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When you're in need of money, borrowing from a retirement account like a 401(k) might seem like a good idea, especially if your retirement years are a long way away.  

While consolidating debt or paying off debt entirely is a positive move, borrowing money from your retirement accounts, especially if you have current issues with credit, should be a last resort. Here are just a few of the reasons why:

  • When you take money out of your 401(k), that money cannot earn interest and you lose out on the opportunity to earn more money. This loss is sometimes called the "opportunity cost".
  • There is no tax benefit. When you pay back a 401(k) loan, the money you are using to pay it back has already been taxed (through income taxes). You'll be taxed again when you cash in the 401(k) for retirement.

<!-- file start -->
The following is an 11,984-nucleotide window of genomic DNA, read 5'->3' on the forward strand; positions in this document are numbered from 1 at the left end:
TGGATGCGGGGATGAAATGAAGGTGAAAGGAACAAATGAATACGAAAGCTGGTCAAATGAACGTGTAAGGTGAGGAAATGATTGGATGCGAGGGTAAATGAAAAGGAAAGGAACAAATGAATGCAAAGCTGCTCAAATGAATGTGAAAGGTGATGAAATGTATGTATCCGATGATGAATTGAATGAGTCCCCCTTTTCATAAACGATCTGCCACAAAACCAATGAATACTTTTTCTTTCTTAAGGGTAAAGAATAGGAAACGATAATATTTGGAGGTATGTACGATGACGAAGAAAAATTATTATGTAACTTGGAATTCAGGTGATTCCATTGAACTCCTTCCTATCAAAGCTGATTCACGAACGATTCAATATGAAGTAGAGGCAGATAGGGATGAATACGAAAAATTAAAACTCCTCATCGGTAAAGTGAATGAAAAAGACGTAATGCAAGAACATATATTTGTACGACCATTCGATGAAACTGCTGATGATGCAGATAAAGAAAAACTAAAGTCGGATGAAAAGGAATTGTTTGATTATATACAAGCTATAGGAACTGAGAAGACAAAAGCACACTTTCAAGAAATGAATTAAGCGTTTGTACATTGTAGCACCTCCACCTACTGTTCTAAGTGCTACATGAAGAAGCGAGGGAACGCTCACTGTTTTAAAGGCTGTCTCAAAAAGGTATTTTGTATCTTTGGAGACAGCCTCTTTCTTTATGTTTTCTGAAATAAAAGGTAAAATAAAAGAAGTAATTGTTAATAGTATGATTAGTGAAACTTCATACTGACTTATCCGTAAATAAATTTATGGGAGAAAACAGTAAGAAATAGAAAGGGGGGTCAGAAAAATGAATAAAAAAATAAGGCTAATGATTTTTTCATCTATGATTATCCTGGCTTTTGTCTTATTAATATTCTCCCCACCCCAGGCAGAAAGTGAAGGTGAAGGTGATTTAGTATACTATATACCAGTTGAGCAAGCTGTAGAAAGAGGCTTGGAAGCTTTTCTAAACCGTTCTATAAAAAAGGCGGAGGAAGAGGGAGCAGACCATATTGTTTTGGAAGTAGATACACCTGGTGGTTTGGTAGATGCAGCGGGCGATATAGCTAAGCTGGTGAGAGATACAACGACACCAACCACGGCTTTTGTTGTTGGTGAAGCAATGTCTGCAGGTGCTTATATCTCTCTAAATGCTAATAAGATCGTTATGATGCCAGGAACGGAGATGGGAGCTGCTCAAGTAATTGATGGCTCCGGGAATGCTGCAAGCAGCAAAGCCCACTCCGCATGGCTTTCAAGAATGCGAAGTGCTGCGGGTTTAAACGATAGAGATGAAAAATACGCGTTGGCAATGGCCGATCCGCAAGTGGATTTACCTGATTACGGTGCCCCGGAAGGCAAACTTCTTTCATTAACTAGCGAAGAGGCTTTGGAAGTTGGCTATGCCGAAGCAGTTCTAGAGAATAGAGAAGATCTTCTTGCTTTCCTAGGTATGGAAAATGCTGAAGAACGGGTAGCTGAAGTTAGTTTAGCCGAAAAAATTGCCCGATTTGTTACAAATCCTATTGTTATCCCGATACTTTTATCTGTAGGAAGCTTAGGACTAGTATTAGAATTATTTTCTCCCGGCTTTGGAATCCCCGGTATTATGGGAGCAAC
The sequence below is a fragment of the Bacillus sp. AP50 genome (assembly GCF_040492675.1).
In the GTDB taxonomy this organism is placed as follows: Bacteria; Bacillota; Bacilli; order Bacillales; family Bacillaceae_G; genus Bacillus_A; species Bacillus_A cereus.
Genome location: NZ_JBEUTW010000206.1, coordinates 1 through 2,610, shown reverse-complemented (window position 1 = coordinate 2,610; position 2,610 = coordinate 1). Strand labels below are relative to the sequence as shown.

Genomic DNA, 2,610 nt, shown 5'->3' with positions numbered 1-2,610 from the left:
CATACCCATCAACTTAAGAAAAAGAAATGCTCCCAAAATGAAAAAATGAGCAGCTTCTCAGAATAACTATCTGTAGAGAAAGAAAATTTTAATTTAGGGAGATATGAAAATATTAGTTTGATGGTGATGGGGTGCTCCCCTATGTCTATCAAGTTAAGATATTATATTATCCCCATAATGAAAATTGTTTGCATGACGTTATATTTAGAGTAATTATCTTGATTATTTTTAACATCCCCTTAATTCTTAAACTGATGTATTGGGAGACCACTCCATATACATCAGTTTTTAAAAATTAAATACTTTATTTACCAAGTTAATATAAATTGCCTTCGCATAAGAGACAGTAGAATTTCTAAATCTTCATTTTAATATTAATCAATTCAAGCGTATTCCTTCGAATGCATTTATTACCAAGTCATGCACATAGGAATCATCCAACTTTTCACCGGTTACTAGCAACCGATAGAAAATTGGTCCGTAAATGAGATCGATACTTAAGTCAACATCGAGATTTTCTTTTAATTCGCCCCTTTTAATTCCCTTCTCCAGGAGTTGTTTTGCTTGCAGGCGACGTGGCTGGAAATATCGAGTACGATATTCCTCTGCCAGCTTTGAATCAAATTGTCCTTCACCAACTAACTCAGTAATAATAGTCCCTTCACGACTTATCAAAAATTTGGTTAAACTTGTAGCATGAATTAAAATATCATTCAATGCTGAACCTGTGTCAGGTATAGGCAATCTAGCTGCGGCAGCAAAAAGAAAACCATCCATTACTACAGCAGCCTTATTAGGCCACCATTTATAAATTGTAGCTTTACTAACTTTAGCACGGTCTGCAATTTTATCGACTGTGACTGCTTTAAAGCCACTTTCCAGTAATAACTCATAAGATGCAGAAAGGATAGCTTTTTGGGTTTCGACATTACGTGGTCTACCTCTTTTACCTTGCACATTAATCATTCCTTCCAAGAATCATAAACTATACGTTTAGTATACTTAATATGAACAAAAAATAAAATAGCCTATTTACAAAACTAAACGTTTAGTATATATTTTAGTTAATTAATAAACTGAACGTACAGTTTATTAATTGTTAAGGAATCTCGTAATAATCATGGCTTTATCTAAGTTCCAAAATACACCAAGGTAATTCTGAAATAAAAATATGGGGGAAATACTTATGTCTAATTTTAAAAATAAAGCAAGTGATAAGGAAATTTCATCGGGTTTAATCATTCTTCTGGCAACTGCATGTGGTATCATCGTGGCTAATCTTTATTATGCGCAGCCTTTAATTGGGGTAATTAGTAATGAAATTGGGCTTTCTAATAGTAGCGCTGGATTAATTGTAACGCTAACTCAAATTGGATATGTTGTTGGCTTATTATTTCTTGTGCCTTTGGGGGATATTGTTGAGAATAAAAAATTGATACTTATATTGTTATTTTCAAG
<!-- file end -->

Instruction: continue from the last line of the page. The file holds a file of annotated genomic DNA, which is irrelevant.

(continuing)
• If you don't repay the loan within 5 years (or between 10 and 30 years if the money was used to buy a home) you will owe federal and state income taxes plus a 10% penalty if you are under the age of 59 ½.
  • If you quit or lose your job before paying back the money, you only have one or two months to pay it back.
  • Unlike home equity loans, you cannot take a tax deduction for the interest you pay on a 401(k) loan.

Instead of borrowing against your future, you may want to consider talking to a credit counselor. If you own a home, a home equity loan or line of credit is a potential option. Don't borrow against your future if you can avoid it – doing so may end up compromising your quality of life when you're older.